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HOME  > Past issues  > 2014 June 4 - 10  > Personal consumption drops after sales tax is raised to 8%
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2014 June 4 - 10 [ECONOMY]

Personal consumption drops after sales tax is raised to 8%

June 3 & 5, 2014
The government and major media have been trumpeting that the impact of the tax hike stayed “within the assumption” or was “not a big deal” as feared after the consumption tax rate was raised to 8% in April, but personal consumption is actually declining sharply.

The Ministry of Internal Affairs recently published data showing that the higher tax had more serious consequences than when the consumption tax came on the scene in April 1989 with a rate of 3% and when the rate increased to 5% in April 1997.

According to the data, consumer spending at the time of the initial introduction fell by 1.2% from the average spending in the year before and a 1.0% drop was experienced at the time of the rate increase. In April this year, a record decrease of 4.5% occurred. The drop in personal consumption more than tripled compared to after the tax introduction and the tax rate increase in the past, indicating serious consequences on household expenditure.

In fact, the statistics on the value of commercial sales released by the Ministry of Economy decreased 3.9 % on a year-on-year basis in April. In particular, the value of retail sales fell by 4.4%. New housing starts dipped 3.3% and new car sales was down 5.5%.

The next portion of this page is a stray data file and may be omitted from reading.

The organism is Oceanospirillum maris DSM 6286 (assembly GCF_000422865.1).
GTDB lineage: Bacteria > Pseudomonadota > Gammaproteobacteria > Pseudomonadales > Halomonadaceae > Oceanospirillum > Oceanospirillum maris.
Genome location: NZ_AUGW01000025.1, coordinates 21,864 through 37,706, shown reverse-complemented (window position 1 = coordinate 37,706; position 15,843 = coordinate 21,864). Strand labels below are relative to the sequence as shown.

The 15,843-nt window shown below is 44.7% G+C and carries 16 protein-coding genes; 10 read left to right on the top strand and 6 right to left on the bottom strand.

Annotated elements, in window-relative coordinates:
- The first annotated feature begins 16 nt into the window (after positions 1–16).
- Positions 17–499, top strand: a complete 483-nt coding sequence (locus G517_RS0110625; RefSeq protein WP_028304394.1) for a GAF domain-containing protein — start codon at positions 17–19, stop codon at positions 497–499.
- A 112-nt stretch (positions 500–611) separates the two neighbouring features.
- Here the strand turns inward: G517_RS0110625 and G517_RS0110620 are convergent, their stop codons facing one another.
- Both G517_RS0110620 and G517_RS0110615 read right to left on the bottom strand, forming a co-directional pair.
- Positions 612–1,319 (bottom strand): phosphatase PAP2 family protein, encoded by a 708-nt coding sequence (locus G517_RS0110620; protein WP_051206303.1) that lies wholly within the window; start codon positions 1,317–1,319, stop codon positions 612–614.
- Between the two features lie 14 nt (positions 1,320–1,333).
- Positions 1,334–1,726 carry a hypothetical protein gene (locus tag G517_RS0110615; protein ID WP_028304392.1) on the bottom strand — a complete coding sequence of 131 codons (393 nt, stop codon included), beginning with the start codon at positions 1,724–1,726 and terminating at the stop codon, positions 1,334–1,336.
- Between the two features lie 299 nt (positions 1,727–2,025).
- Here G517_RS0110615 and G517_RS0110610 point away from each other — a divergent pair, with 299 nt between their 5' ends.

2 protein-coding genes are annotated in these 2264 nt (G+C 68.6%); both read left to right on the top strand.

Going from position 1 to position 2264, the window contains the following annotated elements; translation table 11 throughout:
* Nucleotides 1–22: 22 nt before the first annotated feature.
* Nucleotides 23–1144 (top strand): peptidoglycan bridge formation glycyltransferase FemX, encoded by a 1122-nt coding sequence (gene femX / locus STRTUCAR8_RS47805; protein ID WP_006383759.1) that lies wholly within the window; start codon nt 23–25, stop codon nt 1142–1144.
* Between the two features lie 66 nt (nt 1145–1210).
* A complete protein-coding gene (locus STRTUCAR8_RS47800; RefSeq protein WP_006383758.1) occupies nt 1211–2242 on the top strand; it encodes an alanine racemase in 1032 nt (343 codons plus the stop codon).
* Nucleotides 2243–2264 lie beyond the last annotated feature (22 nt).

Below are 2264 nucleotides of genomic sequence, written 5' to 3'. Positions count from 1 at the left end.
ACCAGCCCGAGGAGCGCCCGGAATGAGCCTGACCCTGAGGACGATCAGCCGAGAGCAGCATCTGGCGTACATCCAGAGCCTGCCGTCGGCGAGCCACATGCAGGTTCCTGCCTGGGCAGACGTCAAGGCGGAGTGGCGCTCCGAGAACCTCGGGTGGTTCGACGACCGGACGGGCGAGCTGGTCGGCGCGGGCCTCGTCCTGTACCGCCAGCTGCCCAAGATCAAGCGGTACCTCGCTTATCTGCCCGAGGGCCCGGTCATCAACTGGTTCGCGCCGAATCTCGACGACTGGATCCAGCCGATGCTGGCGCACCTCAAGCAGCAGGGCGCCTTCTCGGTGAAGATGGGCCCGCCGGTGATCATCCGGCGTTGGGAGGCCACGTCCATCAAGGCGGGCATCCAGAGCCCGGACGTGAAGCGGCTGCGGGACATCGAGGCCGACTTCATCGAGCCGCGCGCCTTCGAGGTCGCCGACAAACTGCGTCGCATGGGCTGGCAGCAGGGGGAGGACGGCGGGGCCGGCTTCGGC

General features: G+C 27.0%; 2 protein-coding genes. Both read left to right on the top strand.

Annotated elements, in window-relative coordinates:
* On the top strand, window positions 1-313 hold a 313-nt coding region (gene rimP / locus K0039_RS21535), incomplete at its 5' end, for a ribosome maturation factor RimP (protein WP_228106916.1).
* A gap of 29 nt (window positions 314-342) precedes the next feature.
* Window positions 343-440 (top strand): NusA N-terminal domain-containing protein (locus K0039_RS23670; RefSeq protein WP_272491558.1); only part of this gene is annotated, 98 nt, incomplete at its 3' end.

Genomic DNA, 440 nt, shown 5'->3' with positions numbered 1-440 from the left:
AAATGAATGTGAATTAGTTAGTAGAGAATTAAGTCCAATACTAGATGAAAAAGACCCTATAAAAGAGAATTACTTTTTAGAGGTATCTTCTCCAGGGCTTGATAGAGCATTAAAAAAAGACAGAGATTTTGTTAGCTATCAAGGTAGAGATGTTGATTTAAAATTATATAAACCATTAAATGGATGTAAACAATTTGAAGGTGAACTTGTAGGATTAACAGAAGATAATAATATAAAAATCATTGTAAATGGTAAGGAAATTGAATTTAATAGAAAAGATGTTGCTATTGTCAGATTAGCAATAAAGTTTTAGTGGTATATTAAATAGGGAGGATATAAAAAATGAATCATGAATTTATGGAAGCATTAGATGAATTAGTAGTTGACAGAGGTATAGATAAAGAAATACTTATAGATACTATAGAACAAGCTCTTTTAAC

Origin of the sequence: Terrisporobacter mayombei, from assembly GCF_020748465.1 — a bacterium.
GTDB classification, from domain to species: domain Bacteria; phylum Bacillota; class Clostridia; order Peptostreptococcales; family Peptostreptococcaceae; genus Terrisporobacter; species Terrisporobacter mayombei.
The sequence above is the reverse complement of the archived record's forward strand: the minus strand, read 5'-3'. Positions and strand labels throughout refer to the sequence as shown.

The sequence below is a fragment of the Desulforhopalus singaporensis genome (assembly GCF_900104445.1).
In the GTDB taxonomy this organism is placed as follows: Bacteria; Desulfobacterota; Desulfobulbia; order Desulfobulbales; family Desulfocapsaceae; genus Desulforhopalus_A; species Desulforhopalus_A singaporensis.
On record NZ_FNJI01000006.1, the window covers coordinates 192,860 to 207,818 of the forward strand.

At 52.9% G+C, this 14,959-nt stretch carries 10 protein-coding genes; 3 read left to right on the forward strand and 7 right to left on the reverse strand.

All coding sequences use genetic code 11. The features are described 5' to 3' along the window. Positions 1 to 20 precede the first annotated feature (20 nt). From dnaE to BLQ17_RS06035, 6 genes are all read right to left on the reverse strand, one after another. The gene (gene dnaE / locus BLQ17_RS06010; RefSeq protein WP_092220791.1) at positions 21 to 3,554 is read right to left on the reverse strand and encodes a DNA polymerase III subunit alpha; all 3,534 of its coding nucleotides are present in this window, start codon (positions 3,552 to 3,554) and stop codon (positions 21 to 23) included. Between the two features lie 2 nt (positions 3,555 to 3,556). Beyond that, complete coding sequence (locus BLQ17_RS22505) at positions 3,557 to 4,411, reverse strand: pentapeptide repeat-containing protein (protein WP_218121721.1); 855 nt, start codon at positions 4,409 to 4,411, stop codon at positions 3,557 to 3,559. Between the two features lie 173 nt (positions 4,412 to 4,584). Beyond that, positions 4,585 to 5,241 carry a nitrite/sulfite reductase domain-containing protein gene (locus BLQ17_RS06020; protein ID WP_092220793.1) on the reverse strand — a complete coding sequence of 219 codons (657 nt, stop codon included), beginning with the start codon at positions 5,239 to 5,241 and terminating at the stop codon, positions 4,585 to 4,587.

In sharp contrast, prices went up by 3.2%, the largest increase since the collapse of “bubble economy” in 1991.

The average wage of workers also decreased for 25 consecutive months. The average monthly income of working families in April fell as much as 7.1% from a year earlier.

The general public is taking belt-tightening efforts with their household budgets, holding off on the purchase of previously necessary goods and services.

What the government needs to do for economic recovery is to help to stimulate the household economy by increasing wages and improving social security programs, not by implementing another increase in the consumption tax rate.
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